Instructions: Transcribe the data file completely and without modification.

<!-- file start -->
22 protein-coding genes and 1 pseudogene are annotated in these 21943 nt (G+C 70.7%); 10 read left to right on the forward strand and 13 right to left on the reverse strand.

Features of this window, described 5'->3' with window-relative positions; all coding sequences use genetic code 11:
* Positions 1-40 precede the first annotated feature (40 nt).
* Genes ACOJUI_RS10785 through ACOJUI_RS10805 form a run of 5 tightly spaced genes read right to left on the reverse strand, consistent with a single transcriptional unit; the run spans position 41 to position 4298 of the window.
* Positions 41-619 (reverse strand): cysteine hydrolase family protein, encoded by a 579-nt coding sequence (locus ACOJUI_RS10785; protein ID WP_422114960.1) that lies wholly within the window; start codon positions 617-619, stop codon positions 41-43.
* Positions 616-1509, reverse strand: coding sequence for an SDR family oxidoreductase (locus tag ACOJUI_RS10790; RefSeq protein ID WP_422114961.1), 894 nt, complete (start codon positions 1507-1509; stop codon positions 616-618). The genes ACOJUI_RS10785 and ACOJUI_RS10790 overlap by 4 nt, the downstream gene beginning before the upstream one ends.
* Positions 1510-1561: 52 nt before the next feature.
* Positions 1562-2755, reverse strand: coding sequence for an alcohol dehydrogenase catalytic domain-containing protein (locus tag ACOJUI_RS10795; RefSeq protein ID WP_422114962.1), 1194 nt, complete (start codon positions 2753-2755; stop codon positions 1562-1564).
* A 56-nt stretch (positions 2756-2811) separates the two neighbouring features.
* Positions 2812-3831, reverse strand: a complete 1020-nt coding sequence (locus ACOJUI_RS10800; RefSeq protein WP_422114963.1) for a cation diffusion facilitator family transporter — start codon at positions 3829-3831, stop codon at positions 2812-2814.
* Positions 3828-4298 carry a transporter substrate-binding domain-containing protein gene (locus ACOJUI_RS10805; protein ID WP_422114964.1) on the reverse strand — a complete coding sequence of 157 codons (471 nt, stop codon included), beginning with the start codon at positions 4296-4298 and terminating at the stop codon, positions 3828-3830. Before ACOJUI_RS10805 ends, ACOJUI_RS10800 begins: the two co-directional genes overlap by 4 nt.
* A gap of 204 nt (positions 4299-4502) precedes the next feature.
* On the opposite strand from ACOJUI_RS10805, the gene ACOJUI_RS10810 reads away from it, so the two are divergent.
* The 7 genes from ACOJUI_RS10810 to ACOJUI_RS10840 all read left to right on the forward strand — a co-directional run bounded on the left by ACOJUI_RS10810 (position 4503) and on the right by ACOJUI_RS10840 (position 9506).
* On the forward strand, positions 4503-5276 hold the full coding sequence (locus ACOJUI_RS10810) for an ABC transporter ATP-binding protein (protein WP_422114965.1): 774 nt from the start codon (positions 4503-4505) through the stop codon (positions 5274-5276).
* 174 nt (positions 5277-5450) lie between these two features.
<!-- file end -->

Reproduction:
22 protein-coding genes and 1 pseudogene are annotated in these 21943 nt (G+C 70.7%); 10 read left to right on the forward strand and 13 right to left on the reverse strand.

Features of this window, described 5'->3' with window-relative positions; all coding sequences use genetic code 11:
* Positions 1-40 precede the first annotated feature (40 nt).
* Genes ACOJUI_RS10785 through ACOJUI_RS10805 form a run of 5 tightly spaced genes read right to left on the reverse strand, consistent with a single transcriptional unit; the run spans position 41 to position 4298 of the window.
* Positions 41-619 (reverse strand): cysteine hydrolase family protein, encoded by a 579-nt coding sequence (locus ACOJUI_RS10785; protein ID WP_422114960.1) that lies wholly within the window; start codon positions 617-619, stop codon positions 41-43.
* Positions 616-1509, reverse strand: coding sequence for an SDR family oxidoreductase (locus tag ACOJUI_RS10790; RefSeq protein ID WP_422114961.1), 894 nt, complete (start codon positions 1507-1509; stop codon positions 616-618). The genes ACOJUI_RS10785 and ACOJUI_RS10790 overlap by 4 nt, the downstream gene beginning before the upstream one ends.
* Positions 1510-1561: 52 nt before the next feature.
* Positions 1562-2755, reverse strand: coding sequence for an alcohol dehydrogenase catalytic domain-containing protein (locus tag ACOJUI_RS10795; RefSeq protein ID WP_422114962.1), 1194 nt, complete (start codon positions 2753-2755; stop codon positions 1562-1564).
* A 56-nt stretch (positions 2756-2811) separates the two neighbouring features.
* Positions 2812-3831, reverse strand: a complete 1020-nt coding sequence (locus ACOJUI_RS10800; RefSeq protein WP_422114963.1) for a cation diffusion facilitator family transporter — start codon at positions 3829-3831, stop codon at positions 2812-2814.
* Positions 3828-4298 carry a transporter substrate-binding domain-containing protein gene (locus ACOJUI_RS10805; protein ID WP_422114964.1) on the reverse strand — a complete coding sequence of 157 codons (471 nt, stop codon included), beginning with the start codon at positions 4296-4298 and terminating at the stop codon, positions 3828-3830. Before ACOJUI_RS10805 ends, ACOJUI_RS10800 begins: the two co-directional genes overlap by 4 nt.
* A gap of 204 nt (positions 4299-4502) precedes the next feature.
* On the opposite strand from ACOJUI_RS10805, the gene ACOJUI_RS10810 reads away from it, so the two are divergent.
* The 7 genes from ACOJUI_RS10810 to ACOJUI_RS10840 all read left to right on the forward strand — a co-directional run bounded on the left by ACOJUI_RS10810 (position 4503) and on the right by ACOJUI_RS10840 (position 9506).
* On the forward strand, positions 4503-5276 hold the full coding sequence (locus ACOJUI_RS10810) for an ABC transporter ATP-binding protein (protein WP_422114965.1): 774 nt from the start codon (positions 4503-4505) through the stop codon (positions 5274-5276).
* 174 nt (positions 5277-5450) lie between these two features.